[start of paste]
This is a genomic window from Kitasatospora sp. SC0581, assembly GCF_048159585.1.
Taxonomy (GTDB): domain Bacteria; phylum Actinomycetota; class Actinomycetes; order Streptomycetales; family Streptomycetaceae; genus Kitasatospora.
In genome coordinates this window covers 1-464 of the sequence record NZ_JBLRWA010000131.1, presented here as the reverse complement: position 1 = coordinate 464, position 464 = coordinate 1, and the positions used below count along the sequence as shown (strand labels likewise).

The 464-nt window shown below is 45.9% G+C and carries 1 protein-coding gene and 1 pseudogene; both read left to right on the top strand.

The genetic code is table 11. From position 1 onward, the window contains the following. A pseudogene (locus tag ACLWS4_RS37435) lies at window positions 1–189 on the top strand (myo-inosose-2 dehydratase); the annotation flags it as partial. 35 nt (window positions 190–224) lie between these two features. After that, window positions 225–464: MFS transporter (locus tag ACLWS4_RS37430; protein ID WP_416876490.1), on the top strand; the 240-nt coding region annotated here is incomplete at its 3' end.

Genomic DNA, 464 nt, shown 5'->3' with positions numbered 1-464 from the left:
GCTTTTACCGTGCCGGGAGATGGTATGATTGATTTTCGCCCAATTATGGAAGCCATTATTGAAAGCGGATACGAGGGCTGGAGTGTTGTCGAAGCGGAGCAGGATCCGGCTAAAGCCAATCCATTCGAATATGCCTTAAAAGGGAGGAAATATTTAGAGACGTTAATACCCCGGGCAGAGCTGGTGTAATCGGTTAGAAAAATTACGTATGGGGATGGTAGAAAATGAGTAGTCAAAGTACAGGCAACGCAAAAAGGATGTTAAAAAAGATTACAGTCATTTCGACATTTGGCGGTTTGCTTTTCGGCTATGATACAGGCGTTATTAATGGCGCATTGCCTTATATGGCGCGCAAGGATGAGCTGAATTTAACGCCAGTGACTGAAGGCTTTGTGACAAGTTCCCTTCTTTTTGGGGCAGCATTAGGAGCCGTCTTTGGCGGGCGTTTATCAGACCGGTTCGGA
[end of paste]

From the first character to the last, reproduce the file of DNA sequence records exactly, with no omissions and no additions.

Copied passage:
This is a genomic window from Kitasatospora sp. SC0581, assembly GCF_048159585.1.
Taxonomy (GTDB): domain Bacteria; phylum Actinomycetota; class Actinomycetes; order Streptomycetales; family Streptomycetaceae; genus Kitasatospora.
In genome coordinates this window covers 1-464 of the sequence record NZ_JBLRWA010000131.1, presented here as the reverse complement: position 1 = coordinate 464, position 464 = coordinate 1, and the positions used below count along the sequence as shown (strand labels likewise).

The 464-nt window shown below is 45.9% G+C and carries 1 protein-coding gene and 1 pseudogene; both read left to right on the top strand.

The genetic code is table 11. From position 1 onward, the window contains the following. A pseudogene (locus tag ACLWS4_RS37435) lies at window positions 1–189 on the top strand (myo-inosose-2 dehydratase); the annotation flags it as partial. 35 nt (window positions 190–224) lie between these two features. After that, window positions 225–464: MFS transporter (locus tag ACLWS4_RS37430; protein ID WP_416876490.1), on the top strand; the 240-nt coding region annotated here is incomplete at its 3' end.

Genomic DNA, 464 nt, shown 5'->3' with positions numbered 1-464 from the left:
GCTTTTACCGTGCCGGGAGATGGTATGATTGATTTTCGCCCAATTATGGAAGCCATTATTGAAAGCGGATACGAGGGCTGGAGTGTTGTCGAAGCGGAGCAGGATCCGGCTAAAGCCAATCCATTCGAATATGCCTTAAAAGGGAGGAAATATTTAGAGACGTTAATACCCCGGGCAGAGCTGGTGTAATCGGTTAGAAAAATTACGTATGGGGATGGTAGAAAATGAGTAGTCAAAGTACAGGCAACGCAAAAAGGATGTTAAAAAAGATTACAGTCATTTCGACATTTGGCGGTTTGCTTTTCGGCTATGATACAGGCGTTATTAATGGCGCATTGCCTTATATGGCGCGCAAGGATGAGCTGAATTTAACGCCAGTGACTGAAGGCTTTGTGACAAGTTCCCTTCTTTTTGGGGCAGCATTAGGAGCCGTCTTTGGCGGGCGTTTATCAGACCGGTTCGGA